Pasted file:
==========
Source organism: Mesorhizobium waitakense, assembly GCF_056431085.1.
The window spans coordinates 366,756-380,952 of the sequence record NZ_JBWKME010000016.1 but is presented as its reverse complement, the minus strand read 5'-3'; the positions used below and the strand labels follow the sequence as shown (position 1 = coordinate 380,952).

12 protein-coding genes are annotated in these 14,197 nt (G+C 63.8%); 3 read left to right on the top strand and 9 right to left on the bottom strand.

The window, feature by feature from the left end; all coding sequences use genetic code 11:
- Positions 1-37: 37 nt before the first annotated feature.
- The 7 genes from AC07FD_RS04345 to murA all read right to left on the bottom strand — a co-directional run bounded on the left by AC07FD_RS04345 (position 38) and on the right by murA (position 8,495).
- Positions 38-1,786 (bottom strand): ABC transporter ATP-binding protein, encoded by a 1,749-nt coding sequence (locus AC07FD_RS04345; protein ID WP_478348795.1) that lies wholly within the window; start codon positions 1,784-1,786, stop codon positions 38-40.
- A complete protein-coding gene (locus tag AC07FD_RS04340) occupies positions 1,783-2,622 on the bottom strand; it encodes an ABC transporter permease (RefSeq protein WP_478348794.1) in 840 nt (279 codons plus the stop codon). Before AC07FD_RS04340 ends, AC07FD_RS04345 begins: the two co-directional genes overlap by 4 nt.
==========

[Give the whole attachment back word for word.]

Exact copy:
Source organism: Mesorhizobium waitakense, assembly GCF_056431085.1.
The window spans coordinates 366,756-380,952 of the sequence record NZ_JBWKME010000016.1 but is presented as its reverse complement, the minus strand read 5'-3'; the positions used below and the strand labels follow the sequence as shown (position 1 = coordinate 380,952).

12 protein-coding genes are annotated in these 14,197 nt (G+C 63.8%); 3 read left to right on the top strand and 9 right to left on the bottom strand.

The window, feature by feature from the left end; all coding sequences use genetic code 11:
- Positions 1-37: 37 nt before the first annotated feature.
- The 7 genes from AC07FD_RS04345 to murA all read right to left on the bottom strand — a co-directional run bounded on the left by AC07FD_RS04345 (position 38) and on the right by murA (position 8,495).
- Positions 38-1,786 (bottom strand): ABC transporter ATP-binding protein, encoded by a 1,749-nt coding sequence (locus AC07FD_RS04345; protein ID WP_478348795.1) that lies wholly within the window; start codon positions 1,784-1,786, stop codon positions 38-40.
- A complete protein-coding gene (locus tag AC07FD_RS04340) occupies positions 1,783-2,622 on the bottom strand; it encodes an ABC transporter permease (RefSeq protein WP_478348794.1) in 840 nt (279 codons plus the stop codon). Before AC07FD_RS04340 ends, AC07FD_RS04345 begins: the two co-directional genes overlap by 4 nt.